Housing market hits the brakes

This is in sharp contrast to the strong monthly rise of 2.7% recorded for October, and follows the exceptional 22.2% rise in prices over the last year.

The price fall is largely attributed to price falls in London, especially at the most expensive, £750,000-plus end. Large numbers of City job losses are beginning to take their toll, and the softening of the London market can be expected to continue over the next few months. The three months to November have seen asking prices decrease in around a third of London boroughs including Westminster (-11%), Camden (-7.6%), Tower Hamlets (-5.4%), and Kensington & Chelsea (-1.9%).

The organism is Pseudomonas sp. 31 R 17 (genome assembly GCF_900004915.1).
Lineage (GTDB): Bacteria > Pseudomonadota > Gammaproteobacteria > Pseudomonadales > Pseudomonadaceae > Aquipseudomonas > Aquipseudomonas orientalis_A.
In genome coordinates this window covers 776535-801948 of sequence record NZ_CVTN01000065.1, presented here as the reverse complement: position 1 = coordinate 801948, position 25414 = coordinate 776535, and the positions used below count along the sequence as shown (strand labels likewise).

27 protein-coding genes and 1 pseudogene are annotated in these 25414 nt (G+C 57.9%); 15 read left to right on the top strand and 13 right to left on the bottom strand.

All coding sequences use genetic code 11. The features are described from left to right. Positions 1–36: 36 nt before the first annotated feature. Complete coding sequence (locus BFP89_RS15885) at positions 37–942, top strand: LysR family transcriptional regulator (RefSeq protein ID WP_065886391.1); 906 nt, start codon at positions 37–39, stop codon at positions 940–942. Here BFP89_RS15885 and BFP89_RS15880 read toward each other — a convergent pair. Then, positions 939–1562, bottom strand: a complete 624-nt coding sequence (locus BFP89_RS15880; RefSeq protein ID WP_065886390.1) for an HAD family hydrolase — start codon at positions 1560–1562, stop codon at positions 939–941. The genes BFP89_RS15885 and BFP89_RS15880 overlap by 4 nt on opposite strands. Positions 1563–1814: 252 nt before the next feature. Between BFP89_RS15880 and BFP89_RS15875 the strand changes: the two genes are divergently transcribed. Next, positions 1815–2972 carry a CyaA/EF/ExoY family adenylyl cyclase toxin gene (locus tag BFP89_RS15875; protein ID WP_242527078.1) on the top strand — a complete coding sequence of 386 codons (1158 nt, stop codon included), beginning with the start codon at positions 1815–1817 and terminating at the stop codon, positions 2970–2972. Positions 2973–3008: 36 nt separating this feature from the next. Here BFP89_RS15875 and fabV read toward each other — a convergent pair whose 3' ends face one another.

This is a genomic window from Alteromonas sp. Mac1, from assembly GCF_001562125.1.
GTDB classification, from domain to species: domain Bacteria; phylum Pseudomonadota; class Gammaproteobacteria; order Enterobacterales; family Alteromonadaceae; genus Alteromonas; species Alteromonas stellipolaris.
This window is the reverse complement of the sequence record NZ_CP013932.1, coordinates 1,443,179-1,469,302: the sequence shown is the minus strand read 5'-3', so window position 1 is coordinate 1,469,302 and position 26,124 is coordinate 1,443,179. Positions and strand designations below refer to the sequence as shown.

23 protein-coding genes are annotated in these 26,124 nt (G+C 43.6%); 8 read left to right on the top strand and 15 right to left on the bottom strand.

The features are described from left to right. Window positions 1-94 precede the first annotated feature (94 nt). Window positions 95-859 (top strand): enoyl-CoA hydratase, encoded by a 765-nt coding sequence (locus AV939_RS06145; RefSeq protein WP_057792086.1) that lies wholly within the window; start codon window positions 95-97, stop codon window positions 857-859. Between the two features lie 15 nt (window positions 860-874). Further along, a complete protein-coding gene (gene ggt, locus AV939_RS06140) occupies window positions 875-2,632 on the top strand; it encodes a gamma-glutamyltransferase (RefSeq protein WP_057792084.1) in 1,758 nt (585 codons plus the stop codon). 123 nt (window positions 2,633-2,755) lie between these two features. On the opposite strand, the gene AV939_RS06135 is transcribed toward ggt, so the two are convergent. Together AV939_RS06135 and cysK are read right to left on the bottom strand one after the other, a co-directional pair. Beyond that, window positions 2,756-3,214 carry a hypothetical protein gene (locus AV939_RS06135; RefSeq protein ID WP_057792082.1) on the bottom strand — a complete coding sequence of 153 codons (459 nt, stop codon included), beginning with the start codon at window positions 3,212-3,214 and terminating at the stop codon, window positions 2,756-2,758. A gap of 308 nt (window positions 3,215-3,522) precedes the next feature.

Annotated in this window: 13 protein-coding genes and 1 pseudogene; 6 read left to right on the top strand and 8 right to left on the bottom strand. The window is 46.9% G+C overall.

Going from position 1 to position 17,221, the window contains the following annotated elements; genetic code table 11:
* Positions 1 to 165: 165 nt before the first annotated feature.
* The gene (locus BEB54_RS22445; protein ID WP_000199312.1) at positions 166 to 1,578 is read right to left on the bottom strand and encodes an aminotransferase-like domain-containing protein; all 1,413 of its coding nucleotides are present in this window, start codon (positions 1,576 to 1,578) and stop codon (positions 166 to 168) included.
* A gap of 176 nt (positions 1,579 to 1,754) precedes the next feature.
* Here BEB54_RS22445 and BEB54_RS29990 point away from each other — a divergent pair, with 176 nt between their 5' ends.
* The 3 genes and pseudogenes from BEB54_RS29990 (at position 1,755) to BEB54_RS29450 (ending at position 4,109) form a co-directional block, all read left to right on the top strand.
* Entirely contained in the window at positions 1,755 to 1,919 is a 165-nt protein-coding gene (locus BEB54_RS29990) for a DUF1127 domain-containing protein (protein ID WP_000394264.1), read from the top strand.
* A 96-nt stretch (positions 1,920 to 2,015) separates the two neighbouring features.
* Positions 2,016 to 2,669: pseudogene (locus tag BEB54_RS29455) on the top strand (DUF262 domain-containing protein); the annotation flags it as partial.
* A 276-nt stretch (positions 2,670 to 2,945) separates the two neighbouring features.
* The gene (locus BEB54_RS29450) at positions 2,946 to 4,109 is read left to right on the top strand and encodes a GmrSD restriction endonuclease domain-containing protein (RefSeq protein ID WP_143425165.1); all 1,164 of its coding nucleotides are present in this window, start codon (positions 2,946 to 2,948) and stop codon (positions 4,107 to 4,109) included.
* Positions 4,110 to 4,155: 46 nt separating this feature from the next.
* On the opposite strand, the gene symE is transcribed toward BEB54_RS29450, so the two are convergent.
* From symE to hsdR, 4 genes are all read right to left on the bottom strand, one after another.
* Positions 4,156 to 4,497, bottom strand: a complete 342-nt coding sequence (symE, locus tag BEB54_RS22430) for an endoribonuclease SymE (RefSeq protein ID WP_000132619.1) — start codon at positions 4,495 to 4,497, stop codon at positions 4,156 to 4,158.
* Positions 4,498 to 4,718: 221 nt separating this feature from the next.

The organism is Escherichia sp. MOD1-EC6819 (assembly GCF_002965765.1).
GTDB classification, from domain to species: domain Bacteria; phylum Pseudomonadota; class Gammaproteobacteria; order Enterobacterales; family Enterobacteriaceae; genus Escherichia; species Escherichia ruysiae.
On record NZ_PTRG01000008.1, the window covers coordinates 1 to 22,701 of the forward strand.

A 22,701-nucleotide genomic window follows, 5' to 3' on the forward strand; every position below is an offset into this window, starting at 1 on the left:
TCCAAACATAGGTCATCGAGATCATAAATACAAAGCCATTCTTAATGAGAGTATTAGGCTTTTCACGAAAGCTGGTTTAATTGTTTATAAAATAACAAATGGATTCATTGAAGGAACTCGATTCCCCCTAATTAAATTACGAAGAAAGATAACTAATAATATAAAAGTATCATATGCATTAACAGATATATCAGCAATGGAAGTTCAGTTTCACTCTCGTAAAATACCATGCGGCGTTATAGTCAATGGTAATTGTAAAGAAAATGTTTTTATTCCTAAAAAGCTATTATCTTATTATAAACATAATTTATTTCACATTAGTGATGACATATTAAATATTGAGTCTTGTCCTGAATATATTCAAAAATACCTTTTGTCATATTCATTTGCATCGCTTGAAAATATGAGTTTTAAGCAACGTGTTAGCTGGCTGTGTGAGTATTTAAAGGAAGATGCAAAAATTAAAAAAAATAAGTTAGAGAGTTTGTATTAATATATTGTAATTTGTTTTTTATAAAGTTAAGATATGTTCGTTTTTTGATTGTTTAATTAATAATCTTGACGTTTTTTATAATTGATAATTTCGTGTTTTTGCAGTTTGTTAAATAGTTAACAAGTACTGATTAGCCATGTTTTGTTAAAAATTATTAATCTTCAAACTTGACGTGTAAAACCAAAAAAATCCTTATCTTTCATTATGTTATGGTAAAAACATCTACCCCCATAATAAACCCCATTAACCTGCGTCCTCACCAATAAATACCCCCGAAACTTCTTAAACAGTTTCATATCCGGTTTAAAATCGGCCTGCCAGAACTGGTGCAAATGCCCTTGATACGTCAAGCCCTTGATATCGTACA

Elsewhere in the UK house prices are mostly holding up well, with large quarterly increases of 9% in the North, 6% in the North West, and 5.5% in Wales, contrasting with 2.5% in the South East (outside London), 0% in East Anglia, and a fall of 0.2% in London.

Independent housing market expert, John Wriglesworth, commented: “Houses and flats in central London which have seen the highest rises over the last few years are now seeing reductions reflecting a decline in demand, not least due to City job losses. While I expect these price reductions to cascade to outer boroughs, historically low mortgage interest rates are still helping to support house price rises elsewhere in the country where employment levels are still very high.”